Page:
Roebuck’s Masters Preview: Long overdue Major win for Garcia

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A confusing build up to this year’s Masters has left punters with one certainty heading into Augusta: Tiger Woods won’t be winning a 15th Major title.

The world number one’s bad back finally ruled him out last week after much speculation, and while Woods doesn’t quite make the market the way he used to, the ripples in the outright betting were felt throughout the following day’s trading.

It was always probable Rory McIlroy would shade Adam Scott for favouritism, and tweaked, shortened odds of 10/1 won’t have persuaded too many to look elsewhere, especially after his fast finish in Houston on Sunday. However, the Ulsterman’s sub 70% greens in regulation numbers should be a concern to potential backers.

Scott’s claims, which are valued at 12/1, are as strong as McIlroy’s in terms of recent form, and both really should have won this year. Still, there is a nagging doubt about the pair, especially at the prices. Remember, since Woods’ last victory as favourite in 2005, there have been four triple-figure odds winners while the average price of the champion has been 87/1.

As per usual, though, those that have played well at Augusta in the past – as McIlroy and defending champion Scott obviously have – should prosper once more. This, after all, is the ultimate horses for courses tournament.

It’s also an event where a good percentage of runners can be ruled out. Occasionally, a former champion still active on the Seniors Tour can go close but they don’t win. Likewise debutants, and this year there are 24 of them. The handful of amateurs and older, much less competitive, previous winners also have little chance of success. So, suddenly, punters are selecting from around 50 players rather than the 156 of a regular tour event, and that is surely in our favour.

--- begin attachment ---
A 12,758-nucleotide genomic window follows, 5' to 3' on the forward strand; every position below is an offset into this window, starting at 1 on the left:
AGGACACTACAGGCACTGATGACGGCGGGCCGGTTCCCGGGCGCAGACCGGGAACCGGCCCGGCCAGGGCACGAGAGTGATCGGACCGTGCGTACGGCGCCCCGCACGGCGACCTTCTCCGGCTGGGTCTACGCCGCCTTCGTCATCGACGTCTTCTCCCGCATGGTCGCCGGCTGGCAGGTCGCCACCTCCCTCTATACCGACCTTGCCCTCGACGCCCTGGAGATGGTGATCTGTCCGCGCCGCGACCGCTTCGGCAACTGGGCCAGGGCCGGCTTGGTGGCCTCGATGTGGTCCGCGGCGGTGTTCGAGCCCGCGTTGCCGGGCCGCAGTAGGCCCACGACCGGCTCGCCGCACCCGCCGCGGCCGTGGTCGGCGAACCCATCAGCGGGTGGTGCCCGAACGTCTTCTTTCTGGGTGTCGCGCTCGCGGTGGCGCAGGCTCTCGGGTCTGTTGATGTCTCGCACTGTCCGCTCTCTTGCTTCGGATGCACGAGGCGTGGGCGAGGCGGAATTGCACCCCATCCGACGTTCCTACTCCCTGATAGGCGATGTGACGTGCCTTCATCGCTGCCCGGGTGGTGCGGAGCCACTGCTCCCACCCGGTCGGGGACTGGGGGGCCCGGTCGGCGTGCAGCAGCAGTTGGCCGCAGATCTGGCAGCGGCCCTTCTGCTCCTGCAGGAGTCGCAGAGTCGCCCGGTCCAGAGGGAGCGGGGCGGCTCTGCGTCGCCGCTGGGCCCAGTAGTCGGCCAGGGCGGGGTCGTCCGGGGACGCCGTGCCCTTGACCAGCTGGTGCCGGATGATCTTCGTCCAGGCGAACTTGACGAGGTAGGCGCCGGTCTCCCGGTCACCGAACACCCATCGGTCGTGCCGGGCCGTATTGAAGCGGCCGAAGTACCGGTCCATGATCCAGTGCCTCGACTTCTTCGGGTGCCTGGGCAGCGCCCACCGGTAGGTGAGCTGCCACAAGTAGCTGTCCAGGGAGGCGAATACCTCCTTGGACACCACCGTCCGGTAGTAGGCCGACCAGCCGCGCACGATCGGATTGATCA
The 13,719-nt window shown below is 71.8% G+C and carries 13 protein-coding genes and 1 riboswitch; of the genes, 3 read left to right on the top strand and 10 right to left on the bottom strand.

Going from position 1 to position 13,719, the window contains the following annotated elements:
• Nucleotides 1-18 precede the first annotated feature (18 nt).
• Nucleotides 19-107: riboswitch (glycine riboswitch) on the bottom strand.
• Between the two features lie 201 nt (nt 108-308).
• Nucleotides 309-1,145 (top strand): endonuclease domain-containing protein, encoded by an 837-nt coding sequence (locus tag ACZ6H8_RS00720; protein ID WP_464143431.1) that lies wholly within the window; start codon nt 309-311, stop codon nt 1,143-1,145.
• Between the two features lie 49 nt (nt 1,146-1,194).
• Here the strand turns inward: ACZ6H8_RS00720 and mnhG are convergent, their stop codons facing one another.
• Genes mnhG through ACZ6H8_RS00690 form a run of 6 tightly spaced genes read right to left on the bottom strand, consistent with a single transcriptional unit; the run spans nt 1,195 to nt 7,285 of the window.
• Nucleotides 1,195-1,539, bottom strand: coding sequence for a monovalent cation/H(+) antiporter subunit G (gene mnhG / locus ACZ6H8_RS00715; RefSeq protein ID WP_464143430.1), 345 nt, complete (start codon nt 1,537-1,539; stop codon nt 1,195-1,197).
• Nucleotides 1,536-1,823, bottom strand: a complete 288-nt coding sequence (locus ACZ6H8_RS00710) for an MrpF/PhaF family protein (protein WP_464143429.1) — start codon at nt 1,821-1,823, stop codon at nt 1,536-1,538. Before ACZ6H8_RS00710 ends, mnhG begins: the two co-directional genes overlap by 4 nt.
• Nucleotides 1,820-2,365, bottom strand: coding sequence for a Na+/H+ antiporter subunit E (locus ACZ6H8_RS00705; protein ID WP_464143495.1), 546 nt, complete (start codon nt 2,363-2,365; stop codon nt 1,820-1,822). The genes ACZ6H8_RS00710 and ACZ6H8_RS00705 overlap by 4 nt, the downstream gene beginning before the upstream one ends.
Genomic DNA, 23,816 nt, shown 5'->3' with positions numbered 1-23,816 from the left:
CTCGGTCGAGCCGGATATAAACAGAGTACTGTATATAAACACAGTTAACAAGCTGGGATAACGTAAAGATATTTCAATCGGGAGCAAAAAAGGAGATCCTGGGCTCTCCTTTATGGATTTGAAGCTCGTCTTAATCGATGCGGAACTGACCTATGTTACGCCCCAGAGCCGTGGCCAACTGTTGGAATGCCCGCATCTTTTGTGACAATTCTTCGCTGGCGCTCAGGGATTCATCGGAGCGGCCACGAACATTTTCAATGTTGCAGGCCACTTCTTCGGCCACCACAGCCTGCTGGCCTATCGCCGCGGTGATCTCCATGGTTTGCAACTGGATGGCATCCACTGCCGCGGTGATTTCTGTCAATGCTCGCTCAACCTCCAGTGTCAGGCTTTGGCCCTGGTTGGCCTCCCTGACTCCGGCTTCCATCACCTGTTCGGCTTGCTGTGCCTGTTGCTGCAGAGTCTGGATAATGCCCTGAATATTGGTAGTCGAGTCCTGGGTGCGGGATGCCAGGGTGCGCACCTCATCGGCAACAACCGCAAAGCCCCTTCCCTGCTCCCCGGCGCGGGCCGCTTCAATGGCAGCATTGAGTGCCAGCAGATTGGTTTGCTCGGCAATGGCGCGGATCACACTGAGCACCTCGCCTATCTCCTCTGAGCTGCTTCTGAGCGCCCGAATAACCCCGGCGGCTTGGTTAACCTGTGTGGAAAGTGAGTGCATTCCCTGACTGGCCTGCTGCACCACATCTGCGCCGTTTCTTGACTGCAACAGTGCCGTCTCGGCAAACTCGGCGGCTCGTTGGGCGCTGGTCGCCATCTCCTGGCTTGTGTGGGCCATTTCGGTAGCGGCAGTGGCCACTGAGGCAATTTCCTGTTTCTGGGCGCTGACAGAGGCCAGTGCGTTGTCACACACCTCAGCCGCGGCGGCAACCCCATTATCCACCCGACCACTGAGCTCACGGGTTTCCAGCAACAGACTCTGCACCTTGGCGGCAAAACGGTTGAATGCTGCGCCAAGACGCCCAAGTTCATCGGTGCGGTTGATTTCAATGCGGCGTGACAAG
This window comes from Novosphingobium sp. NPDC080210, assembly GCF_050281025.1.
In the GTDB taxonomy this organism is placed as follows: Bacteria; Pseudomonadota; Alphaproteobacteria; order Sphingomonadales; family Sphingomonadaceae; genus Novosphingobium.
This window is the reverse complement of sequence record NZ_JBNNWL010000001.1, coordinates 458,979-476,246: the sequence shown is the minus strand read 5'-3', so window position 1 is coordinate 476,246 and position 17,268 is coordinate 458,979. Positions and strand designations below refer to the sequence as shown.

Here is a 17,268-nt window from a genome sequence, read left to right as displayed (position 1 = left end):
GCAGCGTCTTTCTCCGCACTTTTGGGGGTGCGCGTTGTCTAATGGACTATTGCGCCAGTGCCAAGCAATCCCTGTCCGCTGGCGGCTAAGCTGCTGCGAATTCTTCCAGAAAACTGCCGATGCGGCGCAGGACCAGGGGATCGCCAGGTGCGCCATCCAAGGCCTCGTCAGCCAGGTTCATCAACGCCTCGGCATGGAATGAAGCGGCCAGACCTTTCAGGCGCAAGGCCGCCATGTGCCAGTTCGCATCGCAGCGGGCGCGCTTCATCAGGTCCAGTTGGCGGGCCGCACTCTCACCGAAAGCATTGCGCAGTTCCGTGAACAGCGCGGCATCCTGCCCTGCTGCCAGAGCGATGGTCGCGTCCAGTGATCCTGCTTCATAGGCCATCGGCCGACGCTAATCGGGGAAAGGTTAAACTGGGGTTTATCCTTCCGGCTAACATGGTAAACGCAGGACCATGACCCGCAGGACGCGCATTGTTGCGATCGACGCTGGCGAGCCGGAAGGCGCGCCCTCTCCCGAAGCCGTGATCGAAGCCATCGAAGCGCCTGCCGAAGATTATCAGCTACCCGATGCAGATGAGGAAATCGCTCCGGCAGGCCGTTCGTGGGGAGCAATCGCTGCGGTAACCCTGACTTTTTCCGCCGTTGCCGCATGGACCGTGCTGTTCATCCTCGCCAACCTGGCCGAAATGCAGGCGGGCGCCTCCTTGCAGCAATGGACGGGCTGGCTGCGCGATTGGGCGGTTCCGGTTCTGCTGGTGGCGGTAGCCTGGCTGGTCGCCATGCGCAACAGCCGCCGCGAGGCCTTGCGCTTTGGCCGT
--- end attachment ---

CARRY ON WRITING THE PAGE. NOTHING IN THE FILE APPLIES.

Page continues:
Does the Masters throw up first time Major winners? You bet it does, with the last three champions, Scott, Bubba Watson and Charl Schwartzel, falling into that category. And it might just pay to side with a golfer long overdue grand slam success – 20/1-shot Sergio Garcia.

The Spaniard has won twice, finished second once and racked up four other top 10s in his last nine starts, rising to six in the world rankings. Garcia has bundles of Augusta form with four top dozen efforts on his CV – two in his last two visits. He’s ranked in the top ten of greens in regulation in two of his last three appearances on tour, whilst his putting, long his Achilles heel, has been much better recently, so much so that he ranked second for putting average in Houston last week on similarly fast greens to what he’ll encounter at the Masters.

More importantly than all of that good form, however, is perhaps his attitude. Remember two years ago he sulked through an interview after a third round 75 at Augusta exclaiming he wasn’t good enough to win a major. Last week in Texas he said after a Friday 65 that he was in a ‘happy place at the moment”. Let’s hope he retains those feelings this week.

Odds makers have been treading carefully with Brandt Snedeker’s price, currently at 33/1, despite rib and knee injuries over the past year. But he’d be half the odds for Masters glory if he’d shown a little more form this term. However, he went into my Augusta notebook after his best putting round of the year – that included 11 one-putts and five sunk measuring 13 feet or more – that helped him to a first top ten of the year, last time out at Bay Hill. His game is ideally suited to this week’s track, with course form figures of 15-19-6 in the last three years.

Lastly, Gary Woodland’s work with Butch Harmon, and more recently his son Claude, looks to be paying off with the big hitter now finding plenty of greens in regulation. Woodland was 24th on debut at Augusta in 2011 and was inside the top 20 at halfway before a painful cyst ruptured in his wrist meant his withdrawal a year later. A good week with the putter could see him land 66/1 each way bets at least.

My Masters trio – Garcia, Snedeker and Woodland.

All Odds and Markets are correct as of the date of publishing.

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